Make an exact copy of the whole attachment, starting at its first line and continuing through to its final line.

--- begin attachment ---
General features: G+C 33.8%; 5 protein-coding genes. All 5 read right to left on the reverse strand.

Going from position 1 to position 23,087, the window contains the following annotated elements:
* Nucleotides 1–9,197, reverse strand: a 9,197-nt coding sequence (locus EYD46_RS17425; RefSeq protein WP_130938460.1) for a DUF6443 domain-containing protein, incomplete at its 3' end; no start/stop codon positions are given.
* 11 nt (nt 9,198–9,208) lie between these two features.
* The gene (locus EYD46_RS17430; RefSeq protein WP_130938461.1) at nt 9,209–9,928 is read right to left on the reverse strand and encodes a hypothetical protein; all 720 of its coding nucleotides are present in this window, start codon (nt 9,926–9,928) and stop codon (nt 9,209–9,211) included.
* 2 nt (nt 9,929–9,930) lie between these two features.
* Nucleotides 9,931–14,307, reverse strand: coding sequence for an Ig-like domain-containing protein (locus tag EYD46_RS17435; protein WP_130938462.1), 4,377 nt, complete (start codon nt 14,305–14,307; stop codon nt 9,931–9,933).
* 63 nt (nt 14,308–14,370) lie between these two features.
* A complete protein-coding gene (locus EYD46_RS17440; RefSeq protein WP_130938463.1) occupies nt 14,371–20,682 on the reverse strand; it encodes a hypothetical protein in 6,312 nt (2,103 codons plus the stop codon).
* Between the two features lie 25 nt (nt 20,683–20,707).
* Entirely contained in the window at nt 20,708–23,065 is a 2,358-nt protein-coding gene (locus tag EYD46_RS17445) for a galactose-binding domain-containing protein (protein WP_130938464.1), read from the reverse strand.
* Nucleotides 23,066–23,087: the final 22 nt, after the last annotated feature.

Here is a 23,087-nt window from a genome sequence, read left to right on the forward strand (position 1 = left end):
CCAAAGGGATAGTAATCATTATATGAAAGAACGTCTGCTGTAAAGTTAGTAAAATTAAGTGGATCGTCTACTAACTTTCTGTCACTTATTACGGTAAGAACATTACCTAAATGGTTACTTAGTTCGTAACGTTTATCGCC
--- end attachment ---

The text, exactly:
General features: G+C 33.8%; 5 protein-coding genes. All 5 read right to left on the reverse strand.

Going from position 1 to position 23,087, the window contains the following annotated elements:
* Nucleotides 1–9,197, reverse strand: a 9,197-nt coding sequence (locus EYD46_RS17425; RefSeq protein WP_130938460.1) for a DUF6443 domain-containing protein, incomplete at its 3' end; no start/stop codon positions are given.
* 11 nt (nt 9,198–9,208) lie between these two features.
* The gene (locus EYD46_RS17430; RefSeq protein WP_130938461.1) at nt 9,209–9,928 is read right to left on the reverse strand and encodes a hypothetical protein; all 720 of its coding nucleotides are present in this window, start codon (nt 9,926–9,928) and stop codon (nt 9,209–9,211) included.
* 2 nt (nt 9,929–9,930) lie between these two features.
* Nucleotides 9,931–14,307, reverse strand: coding sequence for an Ig-like domain-containing protein (locus tag EYD46_RS17435; protein WP_130938462.1), 4,377 nt, complete (start codon nt 14,305–14,307; stop codon nt 9,931–9,933).
* 63 nt (nt 14,308–14,370) lie between these two features.
* A complete protein-coding gene (locus EYD46_RS17440; RefSeq protein WP_130938463.1) occupies nt 14,371–20,682 on the reverse strand; it encodes a hypothetical protein in 6,312 nt (2,103 codons plus the stop codon).
* Between the two features lie 25 nt (nt 20,683–20,707).
* Entirely contained in the window at nt 20,708–23,065 is a 2,358-nt protein-coding gene (locus tag EYD46_RS17445) for a galactose-binding domain-containing protein (protein WP_130938464.1), read from the reverse strand.
* Nucleotides 23,066–23,087: the final 22 nt, after the last annotated feature.

Here is a 23,087-nt window from a genome sequence, read left to right on the forward strand (position 1 = left end):
CCAAAGGGATAGTAATCATTATATGAAAGAACGTCTGCTGTAAAGTTAGTAAAATTAAGTGGATCGTCTACTAACTTTCTGTCACTTATTACGGTAAGAACATTACCTAAATGGTTACTTAGTTCGTAACGTTTATCGCC